For quite some time I’ve joked about traits in my family (such as stubbornness, stoicism, etc.) that I feel are “typically German.” But it was really interesting to see some of those traits appear in these stories as “typically Norse.” Here are the cultural values that stuck out the most in these myths and stories.
Resilience / Fatalism
One of the most interesting things to me was the Norse conception of fate and human free will. Throughout the stories, all people and even the gods are subject to the fate set out for them: eventual destruction at Ragnarok, the last battle before the end and rebirth of the world. As Kevin Crossley-Holland points out, this is likely at least somewhat influenced by the harshness of Viking life, especially farther north:
We glimpse in the myths, as in the sagas [non-god stories], the isolated, physically demanding lives experienced by most Norsemen. One farm was often a hard day’s ride from the next…; a traveller was less likely to meet other humans than some of the birds and animals that abound in the myths — a deer, an otter, a wild boar, a wolf, or at least a squirrel, an eagle, a raven. (p.xvii)
So probably, long cold winters a resigned Norseman make. However, As H. R. Ellis Davidson writes,
We find in the myths no sense of bitterness at the harshness and unfairness of life, but rather a spirit of heroic resignation: humanity is born to trouble, but courage, adventure, and the wonders of life are matters for thankfulness, to be enjoyed while life is still granted to us. (qtd. in Crossley-Holland, p.xx)
To me this is incredibly profound and beautiful.
The Viking belief in the pre-determination of one’s fate also lent itself to the desire for fame and glory while alive.
No Viking believed he could change his destiny, ordained as it was by the Norns [basically the Norse version of the Fates] who wove the fates of gods and men alike but, for all that, the way in which he lived his life was up to him. (Crossley-Holland, p.xix, emphasis added)
Here, in my view, is where I inherited my strongly independent streak (some might say pig-headed…). When your fate and even the day of your death is already set, you exercise as much agency as possible while you can.
Humor and cleverness
One way that Norse folks dealt with harsh climates and uncertain but unchangeable fate was to laugh. This is present throughout many of these stories, as gods found themselves in humorous positions or used their cleverness to try to outwit each other (or some giants, who were always quarreling with the gods). Clearly Vikings appreciated a quick wit and a hearty guffaw.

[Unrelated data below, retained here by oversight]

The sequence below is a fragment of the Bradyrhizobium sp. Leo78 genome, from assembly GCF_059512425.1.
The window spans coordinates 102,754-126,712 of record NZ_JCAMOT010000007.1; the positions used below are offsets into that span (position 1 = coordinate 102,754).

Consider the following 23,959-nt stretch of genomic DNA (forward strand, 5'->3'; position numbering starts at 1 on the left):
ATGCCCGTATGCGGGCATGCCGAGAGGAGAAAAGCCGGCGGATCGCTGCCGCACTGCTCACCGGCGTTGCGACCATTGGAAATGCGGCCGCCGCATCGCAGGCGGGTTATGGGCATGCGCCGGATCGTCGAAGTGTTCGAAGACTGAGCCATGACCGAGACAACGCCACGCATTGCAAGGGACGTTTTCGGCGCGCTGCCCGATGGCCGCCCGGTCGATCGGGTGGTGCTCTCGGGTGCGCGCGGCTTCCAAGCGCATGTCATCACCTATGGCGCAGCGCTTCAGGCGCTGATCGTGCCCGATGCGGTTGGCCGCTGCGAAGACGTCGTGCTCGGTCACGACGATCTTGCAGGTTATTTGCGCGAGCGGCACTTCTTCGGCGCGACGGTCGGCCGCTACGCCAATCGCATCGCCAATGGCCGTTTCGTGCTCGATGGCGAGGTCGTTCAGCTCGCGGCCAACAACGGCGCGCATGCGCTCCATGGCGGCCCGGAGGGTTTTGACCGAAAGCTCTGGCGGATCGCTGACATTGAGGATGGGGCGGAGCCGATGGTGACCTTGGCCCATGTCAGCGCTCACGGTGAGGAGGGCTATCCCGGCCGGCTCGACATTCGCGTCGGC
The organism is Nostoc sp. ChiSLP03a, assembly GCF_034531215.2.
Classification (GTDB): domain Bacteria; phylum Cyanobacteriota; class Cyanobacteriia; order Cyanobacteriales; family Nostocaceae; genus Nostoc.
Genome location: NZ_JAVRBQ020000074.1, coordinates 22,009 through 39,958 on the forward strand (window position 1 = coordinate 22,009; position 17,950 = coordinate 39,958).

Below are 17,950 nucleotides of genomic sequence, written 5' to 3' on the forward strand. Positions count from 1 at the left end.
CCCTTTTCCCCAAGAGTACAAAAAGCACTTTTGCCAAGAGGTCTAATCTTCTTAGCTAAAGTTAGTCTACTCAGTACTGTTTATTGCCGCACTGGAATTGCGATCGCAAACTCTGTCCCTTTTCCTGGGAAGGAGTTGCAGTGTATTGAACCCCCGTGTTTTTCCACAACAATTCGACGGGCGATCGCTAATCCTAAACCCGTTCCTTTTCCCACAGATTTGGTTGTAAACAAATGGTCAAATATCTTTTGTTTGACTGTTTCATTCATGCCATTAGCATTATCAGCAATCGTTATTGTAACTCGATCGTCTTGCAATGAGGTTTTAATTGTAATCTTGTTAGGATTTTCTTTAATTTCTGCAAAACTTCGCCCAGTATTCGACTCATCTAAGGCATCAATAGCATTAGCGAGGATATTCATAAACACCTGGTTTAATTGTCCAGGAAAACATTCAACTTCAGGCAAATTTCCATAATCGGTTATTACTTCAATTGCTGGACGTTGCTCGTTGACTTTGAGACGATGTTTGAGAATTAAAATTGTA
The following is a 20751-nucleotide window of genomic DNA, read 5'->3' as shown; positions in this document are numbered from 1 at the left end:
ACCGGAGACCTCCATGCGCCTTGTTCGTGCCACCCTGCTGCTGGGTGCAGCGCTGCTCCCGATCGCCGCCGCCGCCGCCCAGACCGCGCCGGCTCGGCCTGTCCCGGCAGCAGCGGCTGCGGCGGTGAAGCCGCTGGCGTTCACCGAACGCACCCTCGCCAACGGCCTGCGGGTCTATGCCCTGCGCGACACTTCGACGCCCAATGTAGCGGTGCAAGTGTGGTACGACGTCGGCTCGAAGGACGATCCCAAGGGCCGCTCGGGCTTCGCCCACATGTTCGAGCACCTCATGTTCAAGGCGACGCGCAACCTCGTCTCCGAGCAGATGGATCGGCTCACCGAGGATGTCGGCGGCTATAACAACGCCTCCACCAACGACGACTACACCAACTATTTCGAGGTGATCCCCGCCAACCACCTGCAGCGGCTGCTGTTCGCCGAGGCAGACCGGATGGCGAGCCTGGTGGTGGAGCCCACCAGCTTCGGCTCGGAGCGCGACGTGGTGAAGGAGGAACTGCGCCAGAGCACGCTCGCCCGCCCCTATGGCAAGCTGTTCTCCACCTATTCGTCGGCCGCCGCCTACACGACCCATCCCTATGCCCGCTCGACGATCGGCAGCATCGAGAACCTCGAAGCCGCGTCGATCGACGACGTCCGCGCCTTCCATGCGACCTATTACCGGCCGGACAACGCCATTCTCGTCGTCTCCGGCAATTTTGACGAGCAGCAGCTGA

For example, in one story the gods are trying to trick the wolf Fenrir into “seeing if he can escape” from a chain, which is actually intended to bind him until Ragnarok (at which point he will kill Odin and swallow the sun, so no big deal). Fenrir, seeing how this might be a trap, agrees to be chained on the condition that one of the gods put a hand between his jaws as insurance. The “bravest god Tyr” volunteers… and when Fenrir is, of course, bound, sure enough he snaps his jaws and there goes Tyr’s hand. What’s telling is the final line of the scene: “The other gods laughed, they knew that Fenrir was bound at last. They all laughed except Tyr: he lost his hand” (Crossley-Holland p.36). I mean, what a punchline, right?? It reminds me of the joke, “It’s all fun and games until someone loses an eye. …Then the game is Find The Eye.” These sorts of dry gallows humor lines are dotted all throughout the stories.
(Another favorite in this vein is what amounts to an epic rap battle between Odin and Thor, where Thor is trying to cross a river but Odin, disguised as the ferryman, refuses to ferry him and instead insults him until he gives up and walks around instead. LOL!)
Sadness / Emotional expression
I was kind of expecting the tough-it-out stoicism, and maybe even the laugh-in-the-face-of-danger humor, but what I was not expecting to find in these stories was an incredible range and depth of emotion.